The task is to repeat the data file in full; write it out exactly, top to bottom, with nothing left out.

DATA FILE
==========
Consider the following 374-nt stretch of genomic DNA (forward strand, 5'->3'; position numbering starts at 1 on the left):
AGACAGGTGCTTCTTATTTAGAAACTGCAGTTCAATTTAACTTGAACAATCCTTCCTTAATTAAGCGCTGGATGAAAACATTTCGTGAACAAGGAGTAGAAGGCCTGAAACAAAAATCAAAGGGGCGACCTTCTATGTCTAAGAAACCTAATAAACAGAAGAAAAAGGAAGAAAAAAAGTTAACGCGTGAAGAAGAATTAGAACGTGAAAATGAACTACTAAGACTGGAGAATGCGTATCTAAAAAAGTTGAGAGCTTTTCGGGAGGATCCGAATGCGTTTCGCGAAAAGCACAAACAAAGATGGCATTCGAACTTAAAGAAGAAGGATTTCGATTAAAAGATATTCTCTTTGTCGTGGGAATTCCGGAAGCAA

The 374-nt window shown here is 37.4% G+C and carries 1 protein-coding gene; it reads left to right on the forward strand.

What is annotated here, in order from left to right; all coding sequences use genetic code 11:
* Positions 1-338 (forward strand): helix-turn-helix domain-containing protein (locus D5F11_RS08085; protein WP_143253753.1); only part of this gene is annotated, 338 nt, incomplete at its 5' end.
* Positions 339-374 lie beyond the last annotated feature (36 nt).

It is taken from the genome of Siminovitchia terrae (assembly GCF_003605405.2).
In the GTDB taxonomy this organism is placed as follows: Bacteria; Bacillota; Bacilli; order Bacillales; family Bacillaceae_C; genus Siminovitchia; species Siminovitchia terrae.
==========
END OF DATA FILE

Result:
Consider the following 374-nt stretch of genomic DNA (forward strand, 5'->3'; position numbering starts at 1 on the left):
AGACAGGTGCTTCTTATTTAGAAACTGCAGTTCAATTTAACTTGAACAATCCTTCCTTAATTAAGCGCTGGATGAAAACATTTCGTGAACAAGGAGTAGAAGGCCTGAAACAAAAATCAAAGGGGCGACCTTCTATGTCTAAGAAACCTAATAAACAGAAGAAAAAGGAAGAAAAAAAGTTAACGCGTGAAGAAGAATTAGAACGTGAAAATGAACTACTAAGACTGGAGAATGCGTATCTAAAAAAGTTGAGAGCTTTTCGGGAGGATCCGAATGCGTTTCGCGAAAAGCACAAACAAAGATGGCATTCGAACTTAAAGAAGAAGGATTTCGATTAAAAGATATTCTCTTTGTCGTGGGAATTCCGGAAGCAA

The 374-nt window shown here is 37.4% G+C and carries 1 protein-coding gene; it reads left to right on the forward strand.

What is annotated here, in order from left to right; all coding sequences use genetic code 11:
* Positions 1-338 (forward strand): helix-turn-helix domain-containing protein (locus D5F11_RS08085; protein WP_143253753.1); only part of this gene is annotated, 338 nt, incomplete at its 5' end.
* Positions 339-374 lie beyond the last annotated feature (36 nt).

It is taken from the genome of Siminovitchia terrae (assembly GCF_003605405.2).
In the GTDB taxonomy this organism is placed as follows: Bacteria; Bacillota; Bacilli; order Bacillales; family Bacillaceae_C; genus Siminovitchia; species Siminovitchia terrae.